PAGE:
Locating people is also possible through Sensor Technology. “Just put sensors in cloths and coffee cups to keep track of everything people are doing”, Amy says, “There are a lot of opportunities for reporting, but also a lot of privacy concerns. Data can be uploaded on the web where reporters can look for them and use them to write their stories”.

Once you have got the information you were looking for, the next step is delivering it to your users according to their specific needs. “Flipboard.com is a dynamic content generation platform which allows users to select twitter feeds, Facebook accounts, and other web sources on their favourite topics and creates automatically paginated online magazines displaying updates on such topics”, Amy says.

The last sessions focused on news apps, including those which help make public data available in a more users-friendly way, tools for data visualization and techniques for video-shooting, which completed the hyper-tech-gallery which already included web design and search engines during Day 1.

Stefano Valentino is an Italian journalist based in Brussels. Since 2008 he has been operating his own EU online customised information service EuroReporter.eu. In 2008 he founded the no profit association Reporters for an Interactive, Cooperative and Specialzied Information (Ricsi).

Developer’s ‘easy to browse’ version of the Guardian

Developer Phil Gyford has created a rather nice website featuring the day’s Guardian, using the publication’s open content API: http://guardian.gyford.com/

His aim? To make it “as easy to browse through today’s newspaper as it would be with the print edition”.

Gyford writes on his blog about creating better online reading, addressing issues of ‘Friction’; ‘Readability’ and ‘Finishability’.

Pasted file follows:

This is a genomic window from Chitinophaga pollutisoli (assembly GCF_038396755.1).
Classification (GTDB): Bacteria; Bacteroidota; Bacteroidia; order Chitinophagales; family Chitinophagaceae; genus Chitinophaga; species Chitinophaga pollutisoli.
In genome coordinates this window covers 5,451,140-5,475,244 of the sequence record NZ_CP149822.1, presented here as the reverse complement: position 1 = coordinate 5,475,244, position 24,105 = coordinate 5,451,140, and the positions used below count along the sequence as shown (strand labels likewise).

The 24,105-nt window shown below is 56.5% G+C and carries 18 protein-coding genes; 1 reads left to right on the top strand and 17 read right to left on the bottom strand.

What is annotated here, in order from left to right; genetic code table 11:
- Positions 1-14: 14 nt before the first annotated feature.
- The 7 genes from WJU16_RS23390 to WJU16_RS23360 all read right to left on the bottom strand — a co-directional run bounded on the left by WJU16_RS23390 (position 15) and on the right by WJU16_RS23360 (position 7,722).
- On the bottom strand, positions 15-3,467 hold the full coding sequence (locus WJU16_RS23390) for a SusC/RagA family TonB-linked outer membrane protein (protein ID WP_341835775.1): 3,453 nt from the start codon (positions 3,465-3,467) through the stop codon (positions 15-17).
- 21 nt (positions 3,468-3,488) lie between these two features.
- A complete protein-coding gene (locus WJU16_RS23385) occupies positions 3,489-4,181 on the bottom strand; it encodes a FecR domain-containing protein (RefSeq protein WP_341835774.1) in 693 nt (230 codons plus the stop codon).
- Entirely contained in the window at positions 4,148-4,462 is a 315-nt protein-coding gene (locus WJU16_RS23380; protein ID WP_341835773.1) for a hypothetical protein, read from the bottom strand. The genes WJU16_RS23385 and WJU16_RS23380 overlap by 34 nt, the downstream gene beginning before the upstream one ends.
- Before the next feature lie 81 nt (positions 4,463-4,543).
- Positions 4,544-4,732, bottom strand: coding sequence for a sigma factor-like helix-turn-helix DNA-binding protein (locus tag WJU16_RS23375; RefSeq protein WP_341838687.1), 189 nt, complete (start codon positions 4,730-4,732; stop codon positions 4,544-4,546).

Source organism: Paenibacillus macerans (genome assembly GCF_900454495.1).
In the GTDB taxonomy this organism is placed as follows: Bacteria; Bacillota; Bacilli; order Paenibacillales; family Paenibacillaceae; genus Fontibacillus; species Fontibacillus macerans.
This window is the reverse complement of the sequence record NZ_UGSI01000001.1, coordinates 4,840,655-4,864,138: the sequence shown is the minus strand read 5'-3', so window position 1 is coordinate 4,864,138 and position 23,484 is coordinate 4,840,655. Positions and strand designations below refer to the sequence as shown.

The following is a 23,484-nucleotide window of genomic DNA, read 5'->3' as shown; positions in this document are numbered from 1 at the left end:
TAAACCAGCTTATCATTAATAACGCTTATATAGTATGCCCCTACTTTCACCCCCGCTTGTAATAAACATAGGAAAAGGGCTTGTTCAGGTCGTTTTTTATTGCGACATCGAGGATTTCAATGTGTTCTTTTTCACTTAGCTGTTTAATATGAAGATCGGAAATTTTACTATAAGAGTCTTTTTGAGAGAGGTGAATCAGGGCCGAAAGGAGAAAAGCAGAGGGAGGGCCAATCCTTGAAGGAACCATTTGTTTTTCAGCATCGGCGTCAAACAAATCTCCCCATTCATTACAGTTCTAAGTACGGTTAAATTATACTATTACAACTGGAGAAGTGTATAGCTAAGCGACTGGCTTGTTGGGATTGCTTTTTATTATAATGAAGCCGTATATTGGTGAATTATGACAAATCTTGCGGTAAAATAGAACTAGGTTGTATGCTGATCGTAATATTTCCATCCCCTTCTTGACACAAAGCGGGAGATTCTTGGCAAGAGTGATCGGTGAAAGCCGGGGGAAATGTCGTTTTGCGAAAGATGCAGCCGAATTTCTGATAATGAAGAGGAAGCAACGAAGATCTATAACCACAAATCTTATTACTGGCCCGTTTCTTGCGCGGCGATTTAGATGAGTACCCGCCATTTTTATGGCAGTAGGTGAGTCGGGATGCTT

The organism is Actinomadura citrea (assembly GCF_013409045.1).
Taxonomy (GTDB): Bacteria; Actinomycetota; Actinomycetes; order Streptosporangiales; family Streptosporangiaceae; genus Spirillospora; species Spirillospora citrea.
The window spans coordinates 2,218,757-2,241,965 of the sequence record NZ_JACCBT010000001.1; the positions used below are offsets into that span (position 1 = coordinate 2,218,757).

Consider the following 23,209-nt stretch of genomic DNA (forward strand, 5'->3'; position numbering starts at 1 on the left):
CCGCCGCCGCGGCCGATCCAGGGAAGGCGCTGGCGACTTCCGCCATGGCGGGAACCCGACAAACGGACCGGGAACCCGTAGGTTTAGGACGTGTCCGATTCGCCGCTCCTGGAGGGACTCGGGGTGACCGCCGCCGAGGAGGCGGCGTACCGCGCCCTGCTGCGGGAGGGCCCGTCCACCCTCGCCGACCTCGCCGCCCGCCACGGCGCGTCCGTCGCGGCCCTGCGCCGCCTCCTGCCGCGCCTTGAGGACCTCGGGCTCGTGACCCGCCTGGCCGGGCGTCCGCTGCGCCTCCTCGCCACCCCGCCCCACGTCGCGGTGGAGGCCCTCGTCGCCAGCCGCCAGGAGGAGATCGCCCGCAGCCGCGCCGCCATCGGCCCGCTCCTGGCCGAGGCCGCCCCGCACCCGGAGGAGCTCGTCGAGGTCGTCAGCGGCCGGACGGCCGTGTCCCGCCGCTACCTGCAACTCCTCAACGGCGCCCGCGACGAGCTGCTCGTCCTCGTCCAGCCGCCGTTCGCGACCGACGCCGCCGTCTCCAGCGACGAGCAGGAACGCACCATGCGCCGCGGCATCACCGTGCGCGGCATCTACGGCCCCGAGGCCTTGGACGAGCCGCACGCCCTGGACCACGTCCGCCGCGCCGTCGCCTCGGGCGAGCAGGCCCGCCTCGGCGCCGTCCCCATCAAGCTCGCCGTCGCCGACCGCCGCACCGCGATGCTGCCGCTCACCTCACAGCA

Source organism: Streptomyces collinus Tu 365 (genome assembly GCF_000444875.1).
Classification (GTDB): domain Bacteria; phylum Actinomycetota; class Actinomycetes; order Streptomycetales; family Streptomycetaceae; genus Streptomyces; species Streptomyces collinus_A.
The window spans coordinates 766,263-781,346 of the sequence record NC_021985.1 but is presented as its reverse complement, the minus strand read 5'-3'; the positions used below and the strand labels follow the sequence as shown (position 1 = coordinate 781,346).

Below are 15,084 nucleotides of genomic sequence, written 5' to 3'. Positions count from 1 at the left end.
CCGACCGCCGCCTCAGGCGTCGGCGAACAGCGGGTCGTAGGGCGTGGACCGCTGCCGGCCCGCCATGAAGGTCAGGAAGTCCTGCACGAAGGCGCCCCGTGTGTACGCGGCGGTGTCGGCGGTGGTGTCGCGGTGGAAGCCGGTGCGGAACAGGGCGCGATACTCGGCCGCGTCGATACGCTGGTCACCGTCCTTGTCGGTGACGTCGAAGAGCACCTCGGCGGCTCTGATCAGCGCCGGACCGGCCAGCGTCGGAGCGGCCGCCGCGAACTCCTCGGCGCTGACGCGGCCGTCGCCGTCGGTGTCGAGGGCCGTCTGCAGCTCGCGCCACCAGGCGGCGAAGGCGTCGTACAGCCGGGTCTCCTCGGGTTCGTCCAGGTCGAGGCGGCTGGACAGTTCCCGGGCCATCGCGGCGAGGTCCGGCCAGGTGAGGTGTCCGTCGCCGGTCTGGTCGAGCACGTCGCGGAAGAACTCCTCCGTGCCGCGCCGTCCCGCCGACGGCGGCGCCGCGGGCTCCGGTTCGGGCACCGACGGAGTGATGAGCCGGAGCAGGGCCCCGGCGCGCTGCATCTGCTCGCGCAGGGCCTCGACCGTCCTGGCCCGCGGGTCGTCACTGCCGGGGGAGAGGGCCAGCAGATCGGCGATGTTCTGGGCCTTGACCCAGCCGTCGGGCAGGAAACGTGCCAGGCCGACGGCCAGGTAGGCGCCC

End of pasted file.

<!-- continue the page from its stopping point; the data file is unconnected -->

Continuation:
Full post at this link…

OUseful: Gripes with Guardian’s DataStore #datajourn

Here are thoughts from Tony Hirst, one of the first adopters and success stories for the Guardian’s Open Platform, on what the OP’s DataStore is and is not doing, in terms of data curation (or gardening). He asks:

“Is the Guardian DataStore adding value to the data in the data store in an accessibility sense: by reducing the need for data mungers to have to process the data, so that it can be used in a plug’n’play way by the statisticians and the data visualisers, whether they’re professionals, amateurs or good old Jo Public?”

Hirst has a number of queries in regards to data quality and ‘misleading’ linking on the Guardian DataBlog. In a later comment, he wonders whether there is a ‘data style guide’ available yet.

If you’re not all that au fait with the data lingo, this post might be a bit indigestible, so we’ll follow with a translation in coming days.

Related on Journalism.co.uk: Q&A with Hirst, April 8, 2009.

#DataJourn part 2: Q&A with ‘data juggler’ Tony Hirst

As explained in part one of today’s #datajourn conversation, Tony Hirst is the ‘data juggler’ (as titled by Guardian tech editor Charles Arthur) behind some of the most interesting uses of the Guardian’s Open Platform (unless swear words are your thing – in which case check out Tom Hume’s work)

Journalism.co.uk sent OU academic, mashup artist and Isle of Wight resident, Tony Hirst, some questions over. Here are his very comprehensive answers.

What’s your primary interest in – and motivation for – playing with the Guardian’s Open Platform?